I missed a couple of days of work last week because I was sick.
While I hate everything that comes with that, it does allow for some random thoughts as you meander in and out of consciousness (and the bathroom for that matter).
One of those thoughts concerned a particular phrase made in reference to folks not feeling well.
I’ve used the term “under the weather” to refer to myself or someone being sick.
And I tried to surmise where it came from in my medicated and illness induced stupor.
Because in my mind, you’re ALWAYS under the weather!
The clouds are always above you…the sun high in the sky…the rain falls down and not up.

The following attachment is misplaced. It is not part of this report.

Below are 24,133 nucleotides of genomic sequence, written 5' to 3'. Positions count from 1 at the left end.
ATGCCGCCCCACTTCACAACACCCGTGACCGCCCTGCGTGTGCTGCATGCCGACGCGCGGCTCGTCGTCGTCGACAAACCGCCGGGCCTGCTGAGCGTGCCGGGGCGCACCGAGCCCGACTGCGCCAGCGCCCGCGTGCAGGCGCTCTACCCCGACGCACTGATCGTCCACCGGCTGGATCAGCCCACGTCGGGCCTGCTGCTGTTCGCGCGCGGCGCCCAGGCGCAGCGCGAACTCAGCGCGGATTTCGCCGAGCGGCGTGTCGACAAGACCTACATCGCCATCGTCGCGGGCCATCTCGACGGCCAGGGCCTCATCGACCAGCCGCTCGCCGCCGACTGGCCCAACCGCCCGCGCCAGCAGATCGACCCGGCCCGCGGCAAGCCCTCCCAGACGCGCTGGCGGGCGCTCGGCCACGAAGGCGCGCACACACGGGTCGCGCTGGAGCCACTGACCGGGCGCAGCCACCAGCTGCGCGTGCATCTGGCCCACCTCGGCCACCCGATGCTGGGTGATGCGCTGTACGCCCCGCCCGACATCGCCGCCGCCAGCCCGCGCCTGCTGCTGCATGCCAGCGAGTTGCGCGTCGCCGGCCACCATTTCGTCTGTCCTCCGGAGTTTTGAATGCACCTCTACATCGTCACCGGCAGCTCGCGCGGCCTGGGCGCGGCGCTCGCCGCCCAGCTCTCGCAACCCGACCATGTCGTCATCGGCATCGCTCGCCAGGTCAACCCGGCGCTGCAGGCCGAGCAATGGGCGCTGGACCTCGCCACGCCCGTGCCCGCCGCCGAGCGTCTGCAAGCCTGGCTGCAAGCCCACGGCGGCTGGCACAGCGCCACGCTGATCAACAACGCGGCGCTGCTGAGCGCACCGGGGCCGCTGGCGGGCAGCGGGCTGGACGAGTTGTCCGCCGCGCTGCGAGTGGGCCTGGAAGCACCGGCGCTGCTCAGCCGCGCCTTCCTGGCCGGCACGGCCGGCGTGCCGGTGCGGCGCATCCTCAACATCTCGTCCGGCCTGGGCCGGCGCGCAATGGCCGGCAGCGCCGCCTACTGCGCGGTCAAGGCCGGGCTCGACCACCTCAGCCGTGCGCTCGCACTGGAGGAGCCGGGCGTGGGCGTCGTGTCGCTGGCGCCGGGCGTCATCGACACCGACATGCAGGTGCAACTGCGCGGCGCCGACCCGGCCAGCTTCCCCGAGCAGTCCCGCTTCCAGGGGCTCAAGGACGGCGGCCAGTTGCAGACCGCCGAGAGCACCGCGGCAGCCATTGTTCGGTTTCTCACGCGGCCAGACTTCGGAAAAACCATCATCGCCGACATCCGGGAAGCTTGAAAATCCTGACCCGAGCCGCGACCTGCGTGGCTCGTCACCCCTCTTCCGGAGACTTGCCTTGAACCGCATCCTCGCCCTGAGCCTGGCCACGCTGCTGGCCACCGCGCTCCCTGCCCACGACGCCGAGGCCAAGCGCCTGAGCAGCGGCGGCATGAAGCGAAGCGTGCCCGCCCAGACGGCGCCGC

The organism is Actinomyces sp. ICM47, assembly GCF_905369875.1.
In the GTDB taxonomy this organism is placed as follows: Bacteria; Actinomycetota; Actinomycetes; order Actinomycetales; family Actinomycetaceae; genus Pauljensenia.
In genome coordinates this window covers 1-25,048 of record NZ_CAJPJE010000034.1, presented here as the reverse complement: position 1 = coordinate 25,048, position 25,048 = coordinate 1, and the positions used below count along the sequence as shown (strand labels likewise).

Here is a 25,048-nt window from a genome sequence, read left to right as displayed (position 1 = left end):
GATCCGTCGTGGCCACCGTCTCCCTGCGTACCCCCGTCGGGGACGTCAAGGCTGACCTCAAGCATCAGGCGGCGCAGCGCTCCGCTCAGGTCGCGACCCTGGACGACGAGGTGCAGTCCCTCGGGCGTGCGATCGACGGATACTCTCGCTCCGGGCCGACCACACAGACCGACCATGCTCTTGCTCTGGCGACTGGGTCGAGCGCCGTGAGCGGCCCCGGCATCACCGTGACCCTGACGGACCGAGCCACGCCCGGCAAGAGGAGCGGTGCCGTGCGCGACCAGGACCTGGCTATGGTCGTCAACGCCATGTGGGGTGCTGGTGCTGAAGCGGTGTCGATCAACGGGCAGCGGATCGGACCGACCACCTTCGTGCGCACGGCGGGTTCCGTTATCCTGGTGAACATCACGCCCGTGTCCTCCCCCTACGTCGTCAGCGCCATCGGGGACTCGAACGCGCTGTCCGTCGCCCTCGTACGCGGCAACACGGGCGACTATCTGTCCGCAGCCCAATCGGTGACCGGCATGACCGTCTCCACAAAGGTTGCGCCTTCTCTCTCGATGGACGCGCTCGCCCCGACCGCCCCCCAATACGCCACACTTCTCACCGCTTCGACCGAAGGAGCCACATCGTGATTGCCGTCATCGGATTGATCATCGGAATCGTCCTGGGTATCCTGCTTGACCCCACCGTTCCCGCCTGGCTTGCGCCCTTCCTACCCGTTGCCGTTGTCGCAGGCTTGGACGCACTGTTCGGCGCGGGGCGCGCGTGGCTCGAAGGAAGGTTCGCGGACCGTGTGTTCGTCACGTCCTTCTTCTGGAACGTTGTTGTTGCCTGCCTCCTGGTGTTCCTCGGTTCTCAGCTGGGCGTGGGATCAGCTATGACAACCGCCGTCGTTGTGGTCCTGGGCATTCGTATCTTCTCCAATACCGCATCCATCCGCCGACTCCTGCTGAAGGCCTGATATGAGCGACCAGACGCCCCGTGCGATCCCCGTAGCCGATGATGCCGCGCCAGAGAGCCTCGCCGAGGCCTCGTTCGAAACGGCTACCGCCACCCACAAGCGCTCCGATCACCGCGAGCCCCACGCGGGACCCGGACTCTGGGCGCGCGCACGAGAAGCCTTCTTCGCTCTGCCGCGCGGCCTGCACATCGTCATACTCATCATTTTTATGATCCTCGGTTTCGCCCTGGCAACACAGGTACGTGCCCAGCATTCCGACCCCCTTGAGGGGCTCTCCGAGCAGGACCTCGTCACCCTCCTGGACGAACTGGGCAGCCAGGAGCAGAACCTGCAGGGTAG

Perhaps the only way you’re not under the weather is when it’s foggy, in which case you’re in the weather.
Of course you could always say you’re in the weather every day as well.
Whether it’s cold or hot or snowy or humid or whatever, you’re technically always in the weather too.
Anyway, that’s how my mind was wandering while I was sick.
Turns out it’s a term that originated back when more folks traveled by boat.
When folks got seasick, they would be sent below deck, where the sway of the boat was less severe.
And in doing so, they would be sent “under the weather”.
So now folks who feel ill, even if they’ve never gotten seasick, are sometimes referred to as feeling “under the weather”.
I’ve never been seasick, and I’m sure glad I wasn’t on a ship the end of last week.
I don’t know how many decks I would have been sent down, because I was about as far under the weather as I’ve ever been.